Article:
Saturday, January 22nd was the 38th anniversary of Roe v. Wade, the Supreme Court case that made abortion-on-demand legal through all nine months of pregnancy. At 10 am, 3,000 people from Louisiana gathered behind the Old State Capitol to prayerfully walk through downtown to the State Capitol, in the first ever Louisiana Life March. Once at the Capitol steps, the crowd was greeted with the beautiful voices of a group of singers from Louisiana College in Pineville. Many religious and civil leaders were there lending their support for Louisiana to be the first abortion-free state. Bishop Muench started with a prayer and then Senator David Vitter spoke about his efforts to bring pro-life bills in front of the United States Senate. Also to speak was Dr. Richard Land, president of the Southern Baptist Convention’s Ethics & Religious Liberty Commission. Dr. Land gave some startling statistics about the sheer numbers of people that have been killed through abortion. Many of us know that about 52 million lives have ended from abortion in America since the Roe v. Wade decision, but sometimes it is difficult to put that number in perspective. Dr. Land mentioned that more people have died from abortion in America, than all the casualties from all of the wars America has been involved in from the French and Indian War through the current list of casualties from the Middle East. A statistic that hits closer to home for most of us is that over 400,000 Louisiana lives have been ended by abortion. That is roughly the same amount of people as the entire East Baton Rouge parish. The most moving part of the morning was the testimony by Tears to Treasures founder, Michelle Durand. Michelle grew up in New Iberia and at 14 when she became pregnant she was taken to Baton Rouge’s Delta Women’s Clinic for an abortion. It took her 20 years to find healing and peace after her experience and now she has dedicated her life to helping other women who have gone through the tragedy of abortion.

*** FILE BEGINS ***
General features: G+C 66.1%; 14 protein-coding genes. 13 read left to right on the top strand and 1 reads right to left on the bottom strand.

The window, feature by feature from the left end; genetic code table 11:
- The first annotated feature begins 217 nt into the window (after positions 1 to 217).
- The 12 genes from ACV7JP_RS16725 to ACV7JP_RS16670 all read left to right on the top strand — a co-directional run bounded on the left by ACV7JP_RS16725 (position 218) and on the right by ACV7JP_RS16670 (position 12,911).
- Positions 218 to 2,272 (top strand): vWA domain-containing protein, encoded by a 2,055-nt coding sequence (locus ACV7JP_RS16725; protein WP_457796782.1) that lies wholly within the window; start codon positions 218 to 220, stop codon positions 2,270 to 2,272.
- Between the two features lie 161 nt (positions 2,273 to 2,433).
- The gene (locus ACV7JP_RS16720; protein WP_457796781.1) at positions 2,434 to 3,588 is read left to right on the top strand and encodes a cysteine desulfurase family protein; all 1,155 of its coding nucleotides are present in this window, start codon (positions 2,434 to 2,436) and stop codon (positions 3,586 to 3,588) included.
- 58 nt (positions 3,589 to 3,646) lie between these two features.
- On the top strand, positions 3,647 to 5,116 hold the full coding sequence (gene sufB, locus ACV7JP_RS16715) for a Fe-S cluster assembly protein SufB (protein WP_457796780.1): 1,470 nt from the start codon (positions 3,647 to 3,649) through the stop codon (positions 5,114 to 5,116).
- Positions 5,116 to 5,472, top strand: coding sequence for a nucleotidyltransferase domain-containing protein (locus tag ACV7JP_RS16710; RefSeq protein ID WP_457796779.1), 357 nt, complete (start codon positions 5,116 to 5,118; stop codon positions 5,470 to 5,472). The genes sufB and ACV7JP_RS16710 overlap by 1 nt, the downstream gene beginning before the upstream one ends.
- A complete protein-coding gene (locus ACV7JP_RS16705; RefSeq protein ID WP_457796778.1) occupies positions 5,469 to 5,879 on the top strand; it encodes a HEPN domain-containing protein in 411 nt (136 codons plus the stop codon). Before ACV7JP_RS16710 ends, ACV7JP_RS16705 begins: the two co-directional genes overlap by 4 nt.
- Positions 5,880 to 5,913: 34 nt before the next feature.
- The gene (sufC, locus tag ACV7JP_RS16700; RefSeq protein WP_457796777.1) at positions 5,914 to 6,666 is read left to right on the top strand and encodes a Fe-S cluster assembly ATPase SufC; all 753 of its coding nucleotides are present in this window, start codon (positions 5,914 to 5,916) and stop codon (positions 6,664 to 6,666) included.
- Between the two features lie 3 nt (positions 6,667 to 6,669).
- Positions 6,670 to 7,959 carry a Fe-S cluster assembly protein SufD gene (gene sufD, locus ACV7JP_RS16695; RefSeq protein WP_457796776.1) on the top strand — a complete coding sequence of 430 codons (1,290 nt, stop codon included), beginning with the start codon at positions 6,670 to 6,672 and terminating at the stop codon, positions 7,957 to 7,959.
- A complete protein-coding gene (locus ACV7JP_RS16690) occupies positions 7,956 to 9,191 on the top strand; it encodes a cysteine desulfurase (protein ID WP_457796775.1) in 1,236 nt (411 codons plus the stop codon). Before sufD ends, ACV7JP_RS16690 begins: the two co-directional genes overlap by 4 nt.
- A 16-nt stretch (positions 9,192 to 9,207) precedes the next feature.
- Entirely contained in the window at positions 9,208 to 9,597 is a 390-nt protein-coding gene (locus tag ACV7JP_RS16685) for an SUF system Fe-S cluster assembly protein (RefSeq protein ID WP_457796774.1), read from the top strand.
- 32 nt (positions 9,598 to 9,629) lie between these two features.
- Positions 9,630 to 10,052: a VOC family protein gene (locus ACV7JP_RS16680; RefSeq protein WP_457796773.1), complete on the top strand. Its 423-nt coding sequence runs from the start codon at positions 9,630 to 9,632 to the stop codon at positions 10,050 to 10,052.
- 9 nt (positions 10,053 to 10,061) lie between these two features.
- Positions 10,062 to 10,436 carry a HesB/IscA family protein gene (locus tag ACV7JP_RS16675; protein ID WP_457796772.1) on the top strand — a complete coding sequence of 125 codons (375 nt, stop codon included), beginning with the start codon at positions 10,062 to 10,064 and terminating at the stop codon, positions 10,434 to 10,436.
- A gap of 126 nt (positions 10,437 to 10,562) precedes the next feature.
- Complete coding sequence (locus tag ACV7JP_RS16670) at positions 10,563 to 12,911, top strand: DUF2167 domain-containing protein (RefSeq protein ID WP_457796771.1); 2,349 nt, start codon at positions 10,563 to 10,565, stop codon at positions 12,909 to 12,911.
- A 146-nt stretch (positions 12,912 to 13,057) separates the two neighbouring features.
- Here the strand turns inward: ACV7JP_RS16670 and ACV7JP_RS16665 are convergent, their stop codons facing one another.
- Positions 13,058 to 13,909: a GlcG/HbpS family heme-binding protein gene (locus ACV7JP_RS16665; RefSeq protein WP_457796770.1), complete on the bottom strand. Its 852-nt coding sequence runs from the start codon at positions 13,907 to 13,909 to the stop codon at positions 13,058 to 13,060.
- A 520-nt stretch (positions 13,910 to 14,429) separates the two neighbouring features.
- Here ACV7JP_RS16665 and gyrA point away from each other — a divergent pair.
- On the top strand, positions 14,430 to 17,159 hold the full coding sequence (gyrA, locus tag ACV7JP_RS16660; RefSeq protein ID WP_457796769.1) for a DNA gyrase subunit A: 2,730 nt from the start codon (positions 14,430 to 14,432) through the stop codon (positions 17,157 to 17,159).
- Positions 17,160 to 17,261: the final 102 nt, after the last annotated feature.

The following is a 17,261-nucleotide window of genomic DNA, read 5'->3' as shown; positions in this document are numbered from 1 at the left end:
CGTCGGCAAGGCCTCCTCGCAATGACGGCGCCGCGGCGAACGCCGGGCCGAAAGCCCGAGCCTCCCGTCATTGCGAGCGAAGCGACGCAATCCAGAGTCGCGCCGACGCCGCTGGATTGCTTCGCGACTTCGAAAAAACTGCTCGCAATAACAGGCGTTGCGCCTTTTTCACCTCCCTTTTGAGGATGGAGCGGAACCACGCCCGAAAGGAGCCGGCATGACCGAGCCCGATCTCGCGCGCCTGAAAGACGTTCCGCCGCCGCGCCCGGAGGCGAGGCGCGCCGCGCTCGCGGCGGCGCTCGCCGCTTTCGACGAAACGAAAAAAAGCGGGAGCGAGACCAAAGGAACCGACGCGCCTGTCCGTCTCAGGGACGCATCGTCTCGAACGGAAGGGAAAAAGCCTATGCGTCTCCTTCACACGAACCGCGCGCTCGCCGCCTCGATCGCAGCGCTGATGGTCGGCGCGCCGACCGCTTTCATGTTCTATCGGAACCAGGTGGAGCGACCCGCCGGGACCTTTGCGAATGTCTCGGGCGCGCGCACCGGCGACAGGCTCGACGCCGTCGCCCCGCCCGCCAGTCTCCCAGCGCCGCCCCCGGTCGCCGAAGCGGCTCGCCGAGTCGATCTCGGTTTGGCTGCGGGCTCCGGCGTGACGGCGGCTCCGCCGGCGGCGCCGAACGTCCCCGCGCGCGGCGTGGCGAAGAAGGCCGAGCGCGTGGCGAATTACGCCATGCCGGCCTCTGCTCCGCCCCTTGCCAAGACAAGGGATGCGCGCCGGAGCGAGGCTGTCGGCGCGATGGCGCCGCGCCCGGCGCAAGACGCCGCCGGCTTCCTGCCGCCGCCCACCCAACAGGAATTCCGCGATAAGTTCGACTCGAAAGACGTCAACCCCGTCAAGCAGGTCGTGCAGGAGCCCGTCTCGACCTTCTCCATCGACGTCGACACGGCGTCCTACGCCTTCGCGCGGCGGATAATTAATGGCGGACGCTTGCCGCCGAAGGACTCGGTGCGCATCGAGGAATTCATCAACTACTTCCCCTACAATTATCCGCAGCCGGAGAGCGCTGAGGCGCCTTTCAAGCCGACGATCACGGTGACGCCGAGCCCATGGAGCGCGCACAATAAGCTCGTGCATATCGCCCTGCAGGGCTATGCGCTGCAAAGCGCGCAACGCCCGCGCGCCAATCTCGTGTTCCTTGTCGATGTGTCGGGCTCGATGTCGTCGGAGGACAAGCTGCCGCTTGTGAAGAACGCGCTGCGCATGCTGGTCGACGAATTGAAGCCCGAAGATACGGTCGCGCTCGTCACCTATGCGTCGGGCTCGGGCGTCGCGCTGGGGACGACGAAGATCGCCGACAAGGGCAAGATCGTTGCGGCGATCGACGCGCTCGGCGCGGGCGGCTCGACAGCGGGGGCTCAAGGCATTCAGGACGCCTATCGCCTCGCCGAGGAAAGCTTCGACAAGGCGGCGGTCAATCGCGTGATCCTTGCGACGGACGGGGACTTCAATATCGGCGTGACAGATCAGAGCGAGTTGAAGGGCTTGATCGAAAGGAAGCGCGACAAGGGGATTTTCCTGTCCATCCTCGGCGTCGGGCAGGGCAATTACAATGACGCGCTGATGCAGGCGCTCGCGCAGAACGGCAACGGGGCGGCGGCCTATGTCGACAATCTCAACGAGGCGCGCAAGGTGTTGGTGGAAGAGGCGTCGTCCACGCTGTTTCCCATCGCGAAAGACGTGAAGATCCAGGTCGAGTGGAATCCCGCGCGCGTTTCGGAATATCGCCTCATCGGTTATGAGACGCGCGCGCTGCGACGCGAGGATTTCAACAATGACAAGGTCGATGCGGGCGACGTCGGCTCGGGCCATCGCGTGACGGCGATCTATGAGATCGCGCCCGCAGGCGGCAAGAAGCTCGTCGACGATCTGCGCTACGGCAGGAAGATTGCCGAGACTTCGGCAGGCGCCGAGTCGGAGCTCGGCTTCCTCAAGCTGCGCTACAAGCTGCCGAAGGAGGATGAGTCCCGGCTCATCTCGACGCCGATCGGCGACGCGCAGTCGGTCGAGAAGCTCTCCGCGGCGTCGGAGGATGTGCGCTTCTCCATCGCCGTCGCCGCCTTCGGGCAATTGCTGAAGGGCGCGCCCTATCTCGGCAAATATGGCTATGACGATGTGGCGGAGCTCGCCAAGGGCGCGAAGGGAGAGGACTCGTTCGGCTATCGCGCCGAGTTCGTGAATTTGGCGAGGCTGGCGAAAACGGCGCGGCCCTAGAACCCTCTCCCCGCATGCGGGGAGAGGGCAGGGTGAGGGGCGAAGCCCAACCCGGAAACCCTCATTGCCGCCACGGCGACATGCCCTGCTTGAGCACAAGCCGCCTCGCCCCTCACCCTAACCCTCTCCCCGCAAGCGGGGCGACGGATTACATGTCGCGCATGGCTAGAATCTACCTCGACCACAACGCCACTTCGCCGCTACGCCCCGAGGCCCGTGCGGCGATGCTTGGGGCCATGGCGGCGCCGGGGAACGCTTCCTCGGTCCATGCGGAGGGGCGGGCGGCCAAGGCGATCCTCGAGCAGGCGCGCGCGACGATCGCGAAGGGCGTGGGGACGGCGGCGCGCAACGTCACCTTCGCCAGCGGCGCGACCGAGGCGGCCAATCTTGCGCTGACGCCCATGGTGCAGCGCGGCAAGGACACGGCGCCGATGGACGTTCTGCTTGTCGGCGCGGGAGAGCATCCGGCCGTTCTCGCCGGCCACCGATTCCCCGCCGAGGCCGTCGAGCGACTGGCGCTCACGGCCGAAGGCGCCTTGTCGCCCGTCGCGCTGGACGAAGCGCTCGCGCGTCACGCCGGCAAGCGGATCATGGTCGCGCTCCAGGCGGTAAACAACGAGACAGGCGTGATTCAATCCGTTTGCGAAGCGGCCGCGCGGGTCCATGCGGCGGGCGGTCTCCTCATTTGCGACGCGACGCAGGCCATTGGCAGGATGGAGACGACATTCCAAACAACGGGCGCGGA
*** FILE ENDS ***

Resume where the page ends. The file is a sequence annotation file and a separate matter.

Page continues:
The Louisiana Life March was one of many pro-life marches across the country over the last couple of weeks, the largest of which was the March for Life in Washington D.C. with an estimated 400,000 people in attendance. Youth from the Diocese of Baton Rouge filled seven buses to attend the march in D.C. One of our parishioners, Kathleen Lee, was a chaperone on the trip, she described her favorite part of the march as, “seeing the faces of the kids when we walked up to the National Mall to join the march. They were so excited to see the immensity of the crowed that had gathered to stand up for the dignity of life. To hear the youth pray and sing was incredible and they were a witness to their faith. They were so on fire and their hearts were changed by the experience.”